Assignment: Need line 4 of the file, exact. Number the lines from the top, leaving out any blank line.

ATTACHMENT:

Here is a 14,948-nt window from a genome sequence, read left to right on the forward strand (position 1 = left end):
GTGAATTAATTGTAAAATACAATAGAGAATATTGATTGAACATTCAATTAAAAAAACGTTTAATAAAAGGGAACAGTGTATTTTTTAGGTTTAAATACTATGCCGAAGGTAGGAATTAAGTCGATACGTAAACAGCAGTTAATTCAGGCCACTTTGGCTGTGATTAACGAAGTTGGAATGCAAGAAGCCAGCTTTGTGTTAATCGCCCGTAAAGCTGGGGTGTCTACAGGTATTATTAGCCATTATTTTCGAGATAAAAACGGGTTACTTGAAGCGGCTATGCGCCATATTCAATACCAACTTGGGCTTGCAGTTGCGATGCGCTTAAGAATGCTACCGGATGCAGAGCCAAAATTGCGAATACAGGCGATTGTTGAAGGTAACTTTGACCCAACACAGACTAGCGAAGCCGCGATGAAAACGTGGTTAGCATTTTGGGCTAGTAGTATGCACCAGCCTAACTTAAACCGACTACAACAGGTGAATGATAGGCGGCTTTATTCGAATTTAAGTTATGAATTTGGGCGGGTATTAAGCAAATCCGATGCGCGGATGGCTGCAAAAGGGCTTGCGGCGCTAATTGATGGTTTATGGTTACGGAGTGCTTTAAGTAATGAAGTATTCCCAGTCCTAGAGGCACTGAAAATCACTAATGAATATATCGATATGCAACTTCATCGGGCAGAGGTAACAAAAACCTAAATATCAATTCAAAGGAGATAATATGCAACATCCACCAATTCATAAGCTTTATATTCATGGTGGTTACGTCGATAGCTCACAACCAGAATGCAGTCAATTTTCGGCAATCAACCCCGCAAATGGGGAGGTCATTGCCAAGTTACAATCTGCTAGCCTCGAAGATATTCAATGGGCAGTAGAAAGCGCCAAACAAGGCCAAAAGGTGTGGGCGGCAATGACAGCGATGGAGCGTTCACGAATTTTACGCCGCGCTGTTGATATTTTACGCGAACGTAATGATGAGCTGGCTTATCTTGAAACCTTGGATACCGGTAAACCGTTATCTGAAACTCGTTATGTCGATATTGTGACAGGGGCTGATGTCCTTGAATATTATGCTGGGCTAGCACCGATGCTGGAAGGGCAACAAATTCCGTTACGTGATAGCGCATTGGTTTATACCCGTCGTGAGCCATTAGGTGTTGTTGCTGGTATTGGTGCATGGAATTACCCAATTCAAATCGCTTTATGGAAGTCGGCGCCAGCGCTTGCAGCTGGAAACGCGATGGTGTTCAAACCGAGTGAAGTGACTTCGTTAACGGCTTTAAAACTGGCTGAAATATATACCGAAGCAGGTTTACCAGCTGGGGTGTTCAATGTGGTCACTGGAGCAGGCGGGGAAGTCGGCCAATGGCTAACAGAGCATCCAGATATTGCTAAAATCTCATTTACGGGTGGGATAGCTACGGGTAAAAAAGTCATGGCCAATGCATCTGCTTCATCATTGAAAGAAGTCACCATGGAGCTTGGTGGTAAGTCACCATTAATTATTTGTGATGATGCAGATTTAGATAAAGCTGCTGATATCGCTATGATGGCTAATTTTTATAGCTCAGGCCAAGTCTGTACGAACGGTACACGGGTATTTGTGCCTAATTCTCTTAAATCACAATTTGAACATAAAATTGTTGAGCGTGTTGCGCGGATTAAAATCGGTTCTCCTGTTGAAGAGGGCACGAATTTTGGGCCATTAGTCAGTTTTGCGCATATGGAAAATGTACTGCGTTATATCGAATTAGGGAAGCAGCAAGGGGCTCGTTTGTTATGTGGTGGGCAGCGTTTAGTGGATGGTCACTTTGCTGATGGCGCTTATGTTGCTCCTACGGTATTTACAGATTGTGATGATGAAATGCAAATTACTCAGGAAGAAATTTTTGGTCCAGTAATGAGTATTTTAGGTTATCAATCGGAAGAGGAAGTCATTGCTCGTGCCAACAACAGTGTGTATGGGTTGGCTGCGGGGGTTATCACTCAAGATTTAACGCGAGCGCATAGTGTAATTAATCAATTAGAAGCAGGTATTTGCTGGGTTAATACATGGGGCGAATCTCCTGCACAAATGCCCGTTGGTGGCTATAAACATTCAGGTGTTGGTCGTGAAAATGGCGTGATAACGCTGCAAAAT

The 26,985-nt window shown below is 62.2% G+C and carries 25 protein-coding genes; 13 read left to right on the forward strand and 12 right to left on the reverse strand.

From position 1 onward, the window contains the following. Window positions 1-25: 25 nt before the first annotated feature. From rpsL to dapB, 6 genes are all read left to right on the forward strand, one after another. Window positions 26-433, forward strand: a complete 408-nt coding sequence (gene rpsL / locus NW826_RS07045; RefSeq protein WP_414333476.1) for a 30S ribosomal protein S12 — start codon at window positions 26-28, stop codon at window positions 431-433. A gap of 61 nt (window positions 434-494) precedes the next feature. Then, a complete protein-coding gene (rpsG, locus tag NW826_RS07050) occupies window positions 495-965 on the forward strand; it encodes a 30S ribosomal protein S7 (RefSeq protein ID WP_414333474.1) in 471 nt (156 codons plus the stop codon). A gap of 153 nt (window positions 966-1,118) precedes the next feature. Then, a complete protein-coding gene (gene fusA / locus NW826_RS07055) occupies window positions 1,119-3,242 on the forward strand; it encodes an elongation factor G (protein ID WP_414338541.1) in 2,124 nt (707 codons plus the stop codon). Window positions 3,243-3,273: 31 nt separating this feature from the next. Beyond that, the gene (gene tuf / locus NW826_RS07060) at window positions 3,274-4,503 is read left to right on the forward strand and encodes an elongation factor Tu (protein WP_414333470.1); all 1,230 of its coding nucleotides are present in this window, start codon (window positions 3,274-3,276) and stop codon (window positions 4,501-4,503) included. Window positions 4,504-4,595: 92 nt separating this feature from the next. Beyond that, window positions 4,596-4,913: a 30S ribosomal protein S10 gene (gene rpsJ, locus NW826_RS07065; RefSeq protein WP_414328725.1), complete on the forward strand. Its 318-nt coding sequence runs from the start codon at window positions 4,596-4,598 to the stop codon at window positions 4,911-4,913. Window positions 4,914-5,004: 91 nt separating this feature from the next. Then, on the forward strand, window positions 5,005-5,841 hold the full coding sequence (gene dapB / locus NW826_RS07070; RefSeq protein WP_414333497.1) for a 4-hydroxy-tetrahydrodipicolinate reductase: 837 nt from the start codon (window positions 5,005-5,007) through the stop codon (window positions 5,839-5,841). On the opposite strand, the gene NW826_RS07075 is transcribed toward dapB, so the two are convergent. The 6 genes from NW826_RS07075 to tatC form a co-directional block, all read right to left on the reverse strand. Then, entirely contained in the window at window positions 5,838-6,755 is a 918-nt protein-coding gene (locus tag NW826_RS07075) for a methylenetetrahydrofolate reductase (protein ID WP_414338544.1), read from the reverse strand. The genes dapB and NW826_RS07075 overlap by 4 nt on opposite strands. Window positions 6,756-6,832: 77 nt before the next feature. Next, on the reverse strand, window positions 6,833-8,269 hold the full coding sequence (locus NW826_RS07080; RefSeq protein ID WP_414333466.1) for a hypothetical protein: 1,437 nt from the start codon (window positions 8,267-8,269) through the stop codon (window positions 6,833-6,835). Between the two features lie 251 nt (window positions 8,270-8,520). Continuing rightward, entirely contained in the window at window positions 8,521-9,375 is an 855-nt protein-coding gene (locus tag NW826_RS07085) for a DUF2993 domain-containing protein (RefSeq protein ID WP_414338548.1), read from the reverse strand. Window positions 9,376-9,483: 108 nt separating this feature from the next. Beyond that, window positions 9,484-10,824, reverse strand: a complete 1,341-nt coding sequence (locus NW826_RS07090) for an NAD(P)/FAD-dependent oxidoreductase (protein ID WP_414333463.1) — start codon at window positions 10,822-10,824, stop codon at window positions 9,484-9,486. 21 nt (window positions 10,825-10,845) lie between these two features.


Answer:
From position 1 onward, the window contains the following. Window positions 1-25: 25 nt before the first annotated feature. From rpsL to dapB, 6 genes are all read left to right on the forward strand, one after another. Window positions 26-433, forward strand: a complete 408-nt coding sequence (gene rpsL / locus NW826_RS07045; RefSeq protein WP_414333476.1) for a 30S ribosomal protein S12 — start codon at window positions 26-28, stop codon at window positions 431-433. A gap of 61 nt (window positions 434-494) precedes the next feature. Then, a complete protein-coding gene (rpsG, locus tag NW826_RS07050) occupies window positions 495-965 on the forward strand; it encodes a 30S ribosomal protein S7 (RefSeq protein ID WP_414333474.1) in 471 nt (156 codons plus the stop codon). A gap of 153 nt (window positions 966-1,118) precedes the next feature. Then, a complete protein-coding gene (gene fusA / locus NW826_RS07055) occupies window positions 1,119-3,242 on the forward strand; it encodes an elongation factor G (protein ID WP_414338541.1) in 2,124 nt (707 codons plus the stop codon). Window positions 3,243-3,273: 31 nt separating this feature from the next. Beyond that, the gene (gene tuf / locus NW826_RS07060) at window positions 3,274-4,503 is read left to right on the forward strand and encodes an elongation factor Tu (protein WP_414333470.1); all 1,230 of its coding nucleotides are present in this window, start codon (window positions 3,274-3,276) and stop codon (window positions 4,501-4,503) included. Window positions 4,504-4,595: 92 nt separating this feature from the next. Beyond that, window positions 4,596-4,913: a 30S ribosomal protein S10 gene (gene rpsJ, locus NW826_RS07065; RefSeq protein WP_414328725.1), complete on the forward strand. Its 318-nt coding sequence runs from the start codon at window positions 4,596-4,598 to the stop codon at window positions 4,911-4,913. Window positions 4,914-5,004: 91 nt separating this feature from the next. Then, on the forward strand, window positions 5,005-5,841 hold the full coding sequence (gene dapB / locus NW826_RS07070; RefSeq protein WP_414333497.1) for a 4-hydroxy-tetrahydrodipicolinate reductase: 837 nt from the start codon (window positions 5,005-5,007) through the stop codon (window positions 5,839-5,841). On the opposite strand, the gene NW826_RS07075 is transcribed toward dapB, so the two are convergent. The 6 genes from NW826_RS07075 to tatC form a co-directional block, all read right to left on the reverse strand. Then, entirely contained in the window at window positions 5,838-6,755 is a 918-nt protein-coding gene (locus tag NW826_RS07075) for a methylenetetrahydrofolate reductase (protein ID WP_414338544.1), read from the reverse strand. The genes dapB and NW826_RS07075 overlap by 4 nt on opposite strands. Window positions 6,756-6,832: 77 nt before the next feature. Next, on the reverse strand, window positions 6,833-8,269 hold the full coding sequence (locus NW826_RS07080; RefSeq protein ID WP_414333466.1) for a hypothetical protein: 1,437 nt from the start codon (window positions 8,267-8,269) through the stop codon (window positions 6,833-6,835). Between the two features lie 251 nt (window positions 8,270-8,520). Continuing rightward, entirely contained in the window at window positions 8,521-9,375 is an 855-nt protein-coding gene (locus tag NW826_RS07085) for a DUF2993 domain-containing protein (RefSeq protein ID WP_414338548.1), read from the reverse strand. Window positions 9,376-9,483: 108 nt separating this feature from the next. Beyond that, window positions 9,484-10,824, reverse strand: a complete 1,341-nt coding sequence (locus NW826_RS07090) for an NAD(P)/FAD-dependent oxidoreductase (protein ID WP_414333463.1) — start codon at window positions 10,822-10,824, stop codon at window positions 9,484-9,486. 21 nt (window positions 10,825-10,845) lie between these two features.